Sunday, September 23, 2012

ST:TNG 1.14 Angel One ~ Star Trek: The Next Generation Re-Watch


Images Source: TrekCore 

The Star Trek: The Next Generation re-watch continues (and back in order...) with...

Angel One
Star Trek: The Next Generation - Season 1, Episode 14

Story:

  • After encountering a Federation freighter with no one aboard The Enterprise heads to an planet where they may have landed, Angel One which is a matriarchal planet that is not part of the Federation although is strategically placed and therefore the need to remain in good relations is very important.
What it's really about:
  • Sexism is sexism, regardless of who is considered 'superior'.
  • It also lends to the idea that equality is a natural part of evolution. 
  • We also get to see The Enterprise cope with sickness and a skeleton crew, as a virus knocks out almost everyone aboard.
Character Focus:
  • It's not so much about any one particular character, although Riker does stand out on the away team (he gives a great speech and totally works the 'indigenous' garb of Angel One with confidence), and Troi, Yar & Data who fill out the away team all contribute to the activity on the planet, especially responding to or playing along with what's generally received as an imbalanced society. 
  • As a virus also takes almost everyone off duty for sickness, we also get to see Beverly at work cooking up a solution and Geordi take over the ship.  I notice that we often get some really on-target comments from Geordi on the bridge who seems to always make note of what's actually going on; in this episode he notes that the folks on Angel One make it clear that they Federation visit is not wanted.  

What I remembered about this episode:
  • I remember it for being the reverse sexism episode, as opposed to a 'matriarch' society.  Interesting.  And that Riker played along when need be!  Wow.  
  • I actually forgot that the fact the survivors created a revolution was the reason Angel One agreed wanted them off. One this re-watch I thought maybe they had made the men slaves and were trying to hide it, but nope...that's not what they did!  
What I noticed now, that I didn't notice then:
  • I didn't remember that they women on the planet were 'bigger and stronger' than the men.  That was weird, can't it be a matriarchal society without that.  It feels so specifically role-reversed that it's easy to understand it's imbalanced.
  • I forgot so many things were at play, not just the sexism on the planet but also the fugitives to find as well as sickness on the ship and an impending Romulan threat.  That's a lot for one episode! 
  • Totally loved Geordi taking charge!  I don't think we've had a Geordi-centric episode, but I hope there is one in the near future of the re-watch.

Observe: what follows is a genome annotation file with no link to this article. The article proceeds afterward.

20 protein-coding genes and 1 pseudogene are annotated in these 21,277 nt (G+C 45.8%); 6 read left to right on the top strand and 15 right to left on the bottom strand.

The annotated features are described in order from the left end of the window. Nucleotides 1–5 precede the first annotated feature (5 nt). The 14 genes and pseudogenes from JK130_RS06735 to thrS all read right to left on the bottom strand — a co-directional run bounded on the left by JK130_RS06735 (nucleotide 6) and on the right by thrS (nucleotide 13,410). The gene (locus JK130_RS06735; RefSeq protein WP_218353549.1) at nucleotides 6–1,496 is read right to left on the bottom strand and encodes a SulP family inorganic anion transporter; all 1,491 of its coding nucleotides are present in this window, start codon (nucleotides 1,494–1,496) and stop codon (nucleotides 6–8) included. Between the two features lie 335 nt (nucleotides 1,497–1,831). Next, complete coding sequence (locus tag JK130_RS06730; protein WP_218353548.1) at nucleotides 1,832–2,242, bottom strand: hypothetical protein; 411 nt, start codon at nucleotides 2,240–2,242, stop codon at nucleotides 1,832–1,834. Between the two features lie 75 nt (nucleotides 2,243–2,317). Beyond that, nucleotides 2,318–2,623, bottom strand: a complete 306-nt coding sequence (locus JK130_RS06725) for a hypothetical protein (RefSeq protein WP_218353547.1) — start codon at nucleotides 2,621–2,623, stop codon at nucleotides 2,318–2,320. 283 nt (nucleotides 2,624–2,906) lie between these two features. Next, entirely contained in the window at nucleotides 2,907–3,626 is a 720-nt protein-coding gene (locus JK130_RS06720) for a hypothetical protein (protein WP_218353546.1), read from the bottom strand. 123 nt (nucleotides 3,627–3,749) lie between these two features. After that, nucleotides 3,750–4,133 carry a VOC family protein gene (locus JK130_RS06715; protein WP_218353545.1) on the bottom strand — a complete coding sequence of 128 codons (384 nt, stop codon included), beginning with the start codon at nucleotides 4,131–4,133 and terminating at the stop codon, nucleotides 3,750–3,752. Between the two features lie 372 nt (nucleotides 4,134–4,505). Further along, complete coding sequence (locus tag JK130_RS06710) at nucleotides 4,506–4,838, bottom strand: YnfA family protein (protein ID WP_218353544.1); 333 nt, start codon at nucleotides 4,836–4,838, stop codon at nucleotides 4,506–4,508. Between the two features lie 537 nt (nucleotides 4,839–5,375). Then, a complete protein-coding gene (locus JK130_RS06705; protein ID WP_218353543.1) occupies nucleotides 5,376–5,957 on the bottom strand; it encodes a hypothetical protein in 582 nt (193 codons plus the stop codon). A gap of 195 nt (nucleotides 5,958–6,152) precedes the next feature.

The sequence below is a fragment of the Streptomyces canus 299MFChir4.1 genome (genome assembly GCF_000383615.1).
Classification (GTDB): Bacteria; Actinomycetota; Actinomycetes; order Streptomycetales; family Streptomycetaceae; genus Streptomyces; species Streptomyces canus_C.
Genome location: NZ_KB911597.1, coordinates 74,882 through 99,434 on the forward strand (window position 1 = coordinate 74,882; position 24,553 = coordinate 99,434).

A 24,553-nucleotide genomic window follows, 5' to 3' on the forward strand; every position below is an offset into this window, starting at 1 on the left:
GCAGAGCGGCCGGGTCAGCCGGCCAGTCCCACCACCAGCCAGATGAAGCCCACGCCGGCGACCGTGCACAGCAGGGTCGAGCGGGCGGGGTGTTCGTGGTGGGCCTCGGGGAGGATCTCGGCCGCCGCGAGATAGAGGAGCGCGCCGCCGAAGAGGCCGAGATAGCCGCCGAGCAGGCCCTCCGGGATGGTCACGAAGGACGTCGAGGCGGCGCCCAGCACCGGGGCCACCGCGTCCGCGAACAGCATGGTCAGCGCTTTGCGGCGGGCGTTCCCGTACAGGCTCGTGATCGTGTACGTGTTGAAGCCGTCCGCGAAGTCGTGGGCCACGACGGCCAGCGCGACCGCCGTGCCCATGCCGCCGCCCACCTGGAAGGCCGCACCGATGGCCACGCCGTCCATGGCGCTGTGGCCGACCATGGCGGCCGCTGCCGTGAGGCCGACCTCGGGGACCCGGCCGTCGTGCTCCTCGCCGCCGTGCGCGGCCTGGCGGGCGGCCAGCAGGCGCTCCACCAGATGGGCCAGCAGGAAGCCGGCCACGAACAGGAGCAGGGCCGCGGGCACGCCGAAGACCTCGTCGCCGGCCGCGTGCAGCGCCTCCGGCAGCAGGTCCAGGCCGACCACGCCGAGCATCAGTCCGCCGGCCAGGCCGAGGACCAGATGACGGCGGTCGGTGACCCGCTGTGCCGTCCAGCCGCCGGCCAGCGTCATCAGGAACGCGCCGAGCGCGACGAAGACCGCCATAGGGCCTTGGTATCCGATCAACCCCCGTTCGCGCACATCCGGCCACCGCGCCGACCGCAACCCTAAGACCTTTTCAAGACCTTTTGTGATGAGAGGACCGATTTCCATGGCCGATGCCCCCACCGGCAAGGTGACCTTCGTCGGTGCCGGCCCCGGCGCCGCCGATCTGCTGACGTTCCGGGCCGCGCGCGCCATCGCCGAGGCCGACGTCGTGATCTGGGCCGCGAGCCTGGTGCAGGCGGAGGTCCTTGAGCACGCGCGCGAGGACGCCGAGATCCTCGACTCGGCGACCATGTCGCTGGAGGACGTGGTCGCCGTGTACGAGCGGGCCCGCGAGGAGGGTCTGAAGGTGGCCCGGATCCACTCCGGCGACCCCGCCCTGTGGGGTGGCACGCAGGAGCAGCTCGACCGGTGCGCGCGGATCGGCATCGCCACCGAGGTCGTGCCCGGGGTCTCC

What feels different now, than then:
  • It oddly felt less shocking that the guys were dismissed as not smart, although it still feels really wrong to judge any group of people by one limited idea.
  • I was shocked that the crew took the one survivors word for it that none of the four of them wanted to leave; considering the obvious volatile situation and the fact that they were gone so long, wouldn't they want to speak to them individually to see if anyone wanted to leave? 
  • If felt a little strange that the survivors would want to stay on the planet, instead of leave with their new families.  It had been 7 years, which is a lot, but still...wouldn't they want to go 'home'?
What remained the same:
  • Sexism, and any -ism, always feels wrong.  I think one of the reasons I love Star Trek is how equality-centric it is. 
What I see differently:
  •  I can't believe Riker got all cozy with the leader... wow.  They joke about it a bit, but still seems rather shocking. That's one part where if the roles were reversed, I'm not sure it could read with the same energy.  They went with it though, which is a bold choice!
Great Quotes:
  • "Angel One has evolved into a constitutional oligarchy. It is governed by a parliamentary body consisting of six elected mistresses and headed by a female they refer to as 'The Elected One'. " - Data
  • "Let's not look for problems." - Riker
  • "Our library is far too sophisticated for a man to comprehend." - Beata (The Elected One of Angel One)
  • "It's not my function to seduce or be seduced by the leader of another world." - Riker
Left off at:
After a great argument/speech by Riker that the 'revolution' is more likely 'evolution' and that the process can not be stopped, Mistress Beate decides to exile the survivors and their new families somewhere hard to live so they won't have much time to cause trouble.  On the Enterprise, Beverly creates an inoculation for the virus and the ship heads off to the Neutral Zone for it's next adventure.

Images Source: TrekCore 

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